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V.

And the brooks glitter'd on in the light

without sound, and the long water

falls Pour'd in a thunderless plunge to the base

of the mountain walls, And the poplar and cypress unshaken by

storm flourish'd up beyond sight, And the pine shot aloft from the crag to

an unbelievable height, And high in the heaven above it there

Aicker'd a songless lark, And the cock couldn't crow, and the bull

couldn't low, and the dog couldn't

bark. And round it we went, and thro' it, but

never a murmur, a breathIt was all of it fair as life, it was all of it

quiet as death, And we hated the beautiful Isle, for

whenever we strove to speak Our voices were thinner and fainter than

any Aittermouse-shriek; And the men that were mighty of tongue

and could raise such a battle-cry That a hundred who heard it would rush

on a thousand lances and die -O they to be dumb'd by the charm! ---SO

fluster'd with anger were they They almost fell on each other; but after

we sail'd away.

And we came to the Isle of Flowers:

their breath met us out on the seas, For the Spring and the middle Summer

sat each on the lap of the breeze; And the red passion-flower to the cliffs,

and the dark-blue clematis, clung, And starr'd with a myriad blossom the

long convolvulus hung; And the topmost spire of the mountain

was lilies in lieu of snow, And the lilies like glaciers winded down,

running out below Thro' the fire of the tulip and poppy, the

blaze of gorse, and the blush Of millions of roses that sprang without leaf or

thorn from the bush; And the whole isle-side flashing down

from the peak without ever a tree Swept like a torrent of gems from the sky

to the blue of the sea; And we roll'd upon capes of crocus and

vaunted our kith and our kin, And we wallow'd in beds of lilies, and

chanted the triumph of Finn, Till each like a golden image was pollen'd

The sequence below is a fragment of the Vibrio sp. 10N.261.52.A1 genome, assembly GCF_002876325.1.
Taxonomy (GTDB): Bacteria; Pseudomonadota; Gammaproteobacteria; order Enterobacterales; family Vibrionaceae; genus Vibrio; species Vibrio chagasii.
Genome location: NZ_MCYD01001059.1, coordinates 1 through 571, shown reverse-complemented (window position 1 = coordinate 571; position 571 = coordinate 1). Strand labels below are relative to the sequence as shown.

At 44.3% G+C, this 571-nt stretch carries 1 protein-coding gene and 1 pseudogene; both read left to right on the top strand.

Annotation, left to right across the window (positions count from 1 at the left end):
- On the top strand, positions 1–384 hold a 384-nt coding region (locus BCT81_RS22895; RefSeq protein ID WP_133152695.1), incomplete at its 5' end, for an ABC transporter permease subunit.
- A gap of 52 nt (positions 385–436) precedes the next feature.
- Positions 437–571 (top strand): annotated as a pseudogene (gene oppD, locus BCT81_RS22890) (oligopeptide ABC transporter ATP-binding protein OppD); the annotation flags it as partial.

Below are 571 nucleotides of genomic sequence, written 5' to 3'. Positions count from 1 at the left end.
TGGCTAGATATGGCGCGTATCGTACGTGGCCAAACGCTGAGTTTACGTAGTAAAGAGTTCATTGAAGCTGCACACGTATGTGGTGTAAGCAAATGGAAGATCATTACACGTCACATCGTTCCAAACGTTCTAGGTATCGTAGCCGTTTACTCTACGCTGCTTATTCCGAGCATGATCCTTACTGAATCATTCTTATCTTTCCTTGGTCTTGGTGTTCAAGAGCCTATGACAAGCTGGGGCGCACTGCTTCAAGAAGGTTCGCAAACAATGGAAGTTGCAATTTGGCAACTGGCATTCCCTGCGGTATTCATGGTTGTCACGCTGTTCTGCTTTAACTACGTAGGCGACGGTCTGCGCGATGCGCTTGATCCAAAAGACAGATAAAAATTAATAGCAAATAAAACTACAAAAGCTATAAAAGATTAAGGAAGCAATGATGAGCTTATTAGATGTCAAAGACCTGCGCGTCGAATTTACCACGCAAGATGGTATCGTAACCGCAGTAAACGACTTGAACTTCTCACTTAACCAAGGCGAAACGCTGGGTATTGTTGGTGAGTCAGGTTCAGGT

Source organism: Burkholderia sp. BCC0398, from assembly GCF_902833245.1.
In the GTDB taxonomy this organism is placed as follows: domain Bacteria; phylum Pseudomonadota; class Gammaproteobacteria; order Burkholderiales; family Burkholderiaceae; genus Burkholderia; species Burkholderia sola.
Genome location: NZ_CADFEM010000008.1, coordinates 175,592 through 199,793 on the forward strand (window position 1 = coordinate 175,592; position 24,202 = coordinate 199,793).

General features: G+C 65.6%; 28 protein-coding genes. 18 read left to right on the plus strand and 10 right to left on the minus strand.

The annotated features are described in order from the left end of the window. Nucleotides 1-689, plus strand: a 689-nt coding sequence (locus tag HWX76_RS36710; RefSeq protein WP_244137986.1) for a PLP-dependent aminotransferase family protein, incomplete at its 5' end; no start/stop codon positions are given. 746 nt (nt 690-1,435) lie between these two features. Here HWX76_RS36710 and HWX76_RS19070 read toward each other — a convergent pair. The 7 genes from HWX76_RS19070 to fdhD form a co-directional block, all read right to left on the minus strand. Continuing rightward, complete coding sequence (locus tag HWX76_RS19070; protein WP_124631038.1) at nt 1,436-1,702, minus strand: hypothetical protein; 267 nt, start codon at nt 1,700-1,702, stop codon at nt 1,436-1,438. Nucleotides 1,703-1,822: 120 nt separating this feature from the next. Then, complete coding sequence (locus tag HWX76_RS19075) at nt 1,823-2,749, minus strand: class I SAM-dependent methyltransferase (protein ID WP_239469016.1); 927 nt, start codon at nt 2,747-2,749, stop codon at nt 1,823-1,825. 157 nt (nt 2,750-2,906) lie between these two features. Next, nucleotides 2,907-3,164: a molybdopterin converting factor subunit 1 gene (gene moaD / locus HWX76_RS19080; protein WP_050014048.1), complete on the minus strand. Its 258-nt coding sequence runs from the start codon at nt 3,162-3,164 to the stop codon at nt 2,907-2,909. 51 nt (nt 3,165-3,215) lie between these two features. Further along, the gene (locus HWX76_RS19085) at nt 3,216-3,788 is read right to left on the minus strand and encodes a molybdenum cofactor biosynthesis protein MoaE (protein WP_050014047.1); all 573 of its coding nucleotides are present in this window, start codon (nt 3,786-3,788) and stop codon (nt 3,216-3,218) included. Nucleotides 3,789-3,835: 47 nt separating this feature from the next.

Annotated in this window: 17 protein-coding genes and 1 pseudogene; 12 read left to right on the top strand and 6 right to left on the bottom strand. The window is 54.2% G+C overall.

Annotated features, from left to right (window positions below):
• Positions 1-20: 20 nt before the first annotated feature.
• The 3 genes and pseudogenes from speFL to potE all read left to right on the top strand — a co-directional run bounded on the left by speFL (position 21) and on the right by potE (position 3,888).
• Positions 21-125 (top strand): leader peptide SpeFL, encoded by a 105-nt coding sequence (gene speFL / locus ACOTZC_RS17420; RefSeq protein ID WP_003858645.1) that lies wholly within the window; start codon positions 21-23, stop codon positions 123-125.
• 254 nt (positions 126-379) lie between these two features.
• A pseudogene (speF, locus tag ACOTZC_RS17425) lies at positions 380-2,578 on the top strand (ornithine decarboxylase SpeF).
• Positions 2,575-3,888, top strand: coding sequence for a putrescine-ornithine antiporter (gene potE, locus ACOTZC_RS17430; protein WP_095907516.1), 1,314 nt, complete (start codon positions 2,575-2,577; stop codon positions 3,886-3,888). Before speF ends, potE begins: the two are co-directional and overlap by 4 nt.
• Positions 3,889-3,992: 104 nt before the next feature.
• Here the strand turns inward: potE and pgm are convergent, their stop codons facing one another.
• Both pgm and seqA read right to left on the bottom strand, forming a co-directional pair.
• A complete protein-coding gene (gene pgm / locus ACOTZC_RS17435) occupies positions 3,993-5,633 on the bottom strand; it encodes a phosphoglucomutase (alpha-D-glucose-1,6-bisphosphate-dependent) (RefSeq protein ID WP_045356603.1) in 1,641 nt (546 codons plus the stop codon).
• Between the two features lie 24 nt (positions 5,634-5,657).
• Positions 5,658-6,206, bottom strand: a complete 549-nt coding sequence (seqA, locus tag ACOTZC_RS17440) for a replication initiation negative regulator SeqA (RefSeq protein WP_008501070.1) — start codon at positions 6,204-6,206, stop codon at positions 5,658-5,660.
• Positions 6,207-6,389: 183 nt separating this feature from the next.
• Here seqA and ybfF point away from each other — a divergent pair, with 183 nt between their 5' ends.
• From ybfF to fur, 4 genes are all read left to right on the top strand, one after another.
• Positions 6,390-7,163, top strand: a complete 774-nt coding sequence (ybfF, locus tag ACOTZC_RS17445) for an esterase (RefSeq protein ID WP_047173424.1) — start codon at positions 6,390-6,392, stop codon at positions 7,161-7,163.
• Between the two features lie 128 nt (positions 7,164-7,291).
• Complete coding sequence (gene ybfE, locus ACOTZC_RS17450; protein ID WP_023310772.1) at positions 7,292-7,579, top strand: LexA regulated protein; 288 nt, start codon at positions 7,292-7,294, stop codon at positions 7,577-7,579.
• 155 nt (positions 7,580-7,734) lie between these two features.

from head to feet And each was as dry as a cricket, with

thirst in the middle-day heat. Blossom and blossom, and promise of

blossom, but never a fruit ! And we hated the Flowering Isle, as we

hated the isle that was mute, And we tore up the flowers by the million

and flung them in bight and bay, And we left but a naked rock, and in

anger we sail'd away.

IV.

VI.

And we came to the Isle of Shouting, we

landed, a score of wild birds Cried from the topmost summit with

human voices and words; Once in an hour they cried, and whenever

their voices peal'd The steer fell down at the plow and the

harvest died from the field, And the men dropt dead in the valleys

and half of the cattle went lame, And the roof sank in on the hearth, and

the dwelling broke into flame; And the shouting of these wild birds ran

into the hearts of my crew, Till they shouted along with the shouting

and seized one another and slew; But I drew them the one from the other;

I saw that we could not stay, And we left the dead to the birds and we

sail'd with our wounded away.

And we came to the Isle of Fruits : all

round from the cliffs and the capes, Purple or amber, dangled a hundred

fathom of grapes, And the warm melon lay like a little sun

on the tawny sand, And the fig ran up from the beach and